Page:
Considered North Carolina’s top-ranked player as a senior in high school, Austin Ansari was rated as high as No. 15 in the country in his class, and pretty much had his pick of offers from high-level collegiate tennis programs.
Fortunately for Coach Chuck McCuen, Ansari chose Clemson, and has had an influence as a freshman on the Tigers’ 9-1 start by going undefeated while playing at the No. 6 singles position, and No. 2 doubles - including the clinching victory in Clemson's upset of No. 21 Auburn on Friday.
“Clemson was not too far from home, and not too close,” said Ansari, a Greensboro native and former top-ten juniors player with national tournament experience. “I was looking at a lot of ACC schools in North Carolina, but there was always some little thing that I wouldn’t like, and Clemson seemed to fit with everything that I wanted. We’re off to a great start, and though I know that in past seasons we haven’t been this good, I think that this season will be different.”
From a recruiting standpoint, Ansari answered exactly the priorities of McCuen’s geographical blueprint, and hasn’t actually shocked anyone by excelling so soon.
“My philosophy for recruiting is always the state first, the southeast second, the national arena, and then the internationals,” said McCuen. “We have that great mix. (sophomore) Hunter Harrington is from Spartanburg, SC, and Austin is from Greensboro. And those are the guys that are making a difference from a very local standpoint.
“I don’t know if I would say that Austin’s exceeded our expectations. I think that we recruited that, and saw that in him. That was the expectation for us, and it’s nice to see him executing that at such an early stage. He’s undefeated at this point, and has been a real catalyst for us by winning those dependable points against some of these better teams we’ve played, so far. I can see him very quickly vying for the top-third of the lineup.”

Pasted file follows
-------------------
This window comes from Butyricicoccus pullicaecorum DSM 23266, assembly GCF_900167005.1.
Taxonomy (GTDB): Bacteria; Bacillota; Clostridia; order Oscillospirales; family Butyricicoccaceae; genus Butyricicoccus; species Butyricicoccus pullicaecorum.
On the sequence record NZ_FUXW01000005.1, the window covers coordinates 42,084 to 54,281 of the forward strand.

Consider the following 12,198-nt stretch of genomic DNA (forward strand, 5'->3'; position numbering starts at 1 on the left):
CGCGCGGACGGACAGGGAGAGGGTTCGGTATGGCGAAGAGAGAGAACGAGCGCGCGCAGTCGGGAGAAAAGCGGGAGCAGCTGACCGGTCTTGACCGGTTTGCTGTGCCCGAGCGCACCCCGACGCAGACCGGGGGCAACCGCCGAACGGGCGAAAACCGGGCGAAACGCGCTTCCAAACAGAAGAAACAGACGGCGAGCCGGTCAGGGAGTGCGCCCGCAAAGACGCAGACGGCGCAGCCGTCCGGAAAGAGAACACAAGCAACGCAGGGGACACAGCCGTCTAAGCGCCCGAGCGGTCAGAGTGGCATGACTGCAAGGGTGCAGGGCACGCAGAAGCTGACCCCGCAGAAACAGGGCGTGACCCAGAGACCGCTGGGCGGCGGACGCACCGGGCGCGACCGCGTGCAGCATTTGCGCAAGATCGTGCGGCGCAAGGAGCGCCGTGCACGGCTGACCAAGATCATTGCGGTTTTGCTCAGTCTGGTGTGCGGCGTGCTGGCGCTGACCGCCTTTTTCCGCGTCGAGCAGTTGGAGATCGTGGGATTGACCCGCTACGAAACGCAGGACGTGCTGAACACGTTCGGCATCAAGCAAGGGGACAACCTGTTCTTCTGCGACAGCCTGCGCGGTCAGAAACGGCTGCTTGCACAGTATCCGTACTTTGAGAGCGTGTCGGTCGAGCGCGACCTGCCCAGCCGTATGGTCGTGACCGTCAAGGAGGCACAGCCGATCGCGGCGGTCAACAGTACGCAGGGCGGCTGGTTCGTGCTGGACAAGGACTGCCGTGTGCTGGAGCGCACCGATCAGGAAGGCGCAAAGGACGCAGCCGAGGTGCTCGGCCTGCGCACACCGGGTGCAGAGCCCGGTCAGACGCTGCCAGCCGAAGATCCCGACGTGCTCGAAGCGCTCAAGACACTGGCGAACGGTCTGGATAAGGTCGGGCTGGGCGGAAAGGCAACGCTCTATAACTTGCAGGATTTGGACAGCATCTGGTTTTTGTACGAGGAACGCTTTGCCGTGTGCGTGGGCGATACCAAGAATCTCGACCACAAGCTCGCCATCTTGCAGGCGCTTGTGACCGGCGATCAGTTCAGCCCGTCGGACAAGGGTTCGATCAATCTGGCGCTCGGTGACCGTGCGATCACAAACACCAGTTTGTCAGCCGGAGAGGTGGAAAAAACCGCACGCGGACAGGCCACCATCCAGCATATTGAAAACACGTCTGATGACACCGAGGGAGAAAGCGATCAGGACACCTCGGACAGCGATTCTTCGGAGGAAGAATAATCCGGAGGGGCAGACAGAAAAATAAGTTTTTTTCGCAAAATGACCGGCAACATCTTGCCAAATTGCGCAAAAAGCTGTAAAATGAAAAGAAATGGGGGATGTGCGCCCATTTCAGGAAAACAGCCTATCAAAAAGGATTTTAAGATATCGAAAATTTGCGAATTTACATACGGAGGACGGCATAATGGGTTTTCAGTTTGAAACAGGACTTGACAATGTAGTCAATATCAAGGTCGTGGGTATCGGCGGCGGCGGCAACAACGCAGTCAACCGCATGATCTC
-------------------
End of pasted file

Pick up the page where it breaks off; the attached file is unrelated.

For now, Ansari feels that he’s benefitted from playing at a less prestigious and intensive singles flight, though he also recognizes his value to his teammates from that position.
“The coaching has helped me a lot, and I think I’ve gotten a lot better just playing with good players every day,” said Ansari. “So I’m practicing at a high-level, and then playing matches at six, which isn’t as high a level.
“But getting the point at six really helps the team, I think, because I’ve been the first one off every single time. Seeing 2-0 on the scoreboard helps my teammates at other flights to push-through.”
McCuen describes Ansari as an all-court player, which is something of a divergence in a collegiate game more heavily populated with baseliners.
“He’s incredibly consistent, and his movement is very solid,” said McCuen. “He’s a great all-court-player, and that’s rare these days, because you usually have a super-aggressive player, or else you have a baseliner. The majority of collegiate players are aggressive baseliners that stay back and hit a lot of balls.
“Austin’s one of those rare players of his generation of players, that’s able to come in to the net and can play all-court. He senses the opportunity, and comes to the net really well. He finds weaknesses in other people’s games quickly, and he’s really good at exploiting those.”
Ansari concurs that he’s comfortable at the net, which is an advantage in doubles where he’s been successfully partnered with senior Ayrton Wibowo. Playing at No. 2, they recently clinched the doubles-point in the Tigers’ 4-0 blanking of 35th-ranked Louisville.
“I can play defense really well, and I’d say that I attack pretty well,” said Ansari. “I like my backhand a lot, and people say that they don’t like to play it to my forehand, because I can hit winners off my forehand. But my backhand’s steadier. Also, I like to serve-and-volley, and mix it up a little bit. I like coming to the net, and that helps in doubles.”
Aside from the evident variety of his game, Ansari has some other important resources at his disposal. In fact, McCuen suggests that some of these attributes are innate and can’t be assessed in a sense that’s strictly technical.
“I think he has what I call that ‘It’ factor, which is about intangible things,” said McCuen. “It’s poise under pressure, it’s work-ethic, it’s sensing when to strike, and he does all that incredibly well.”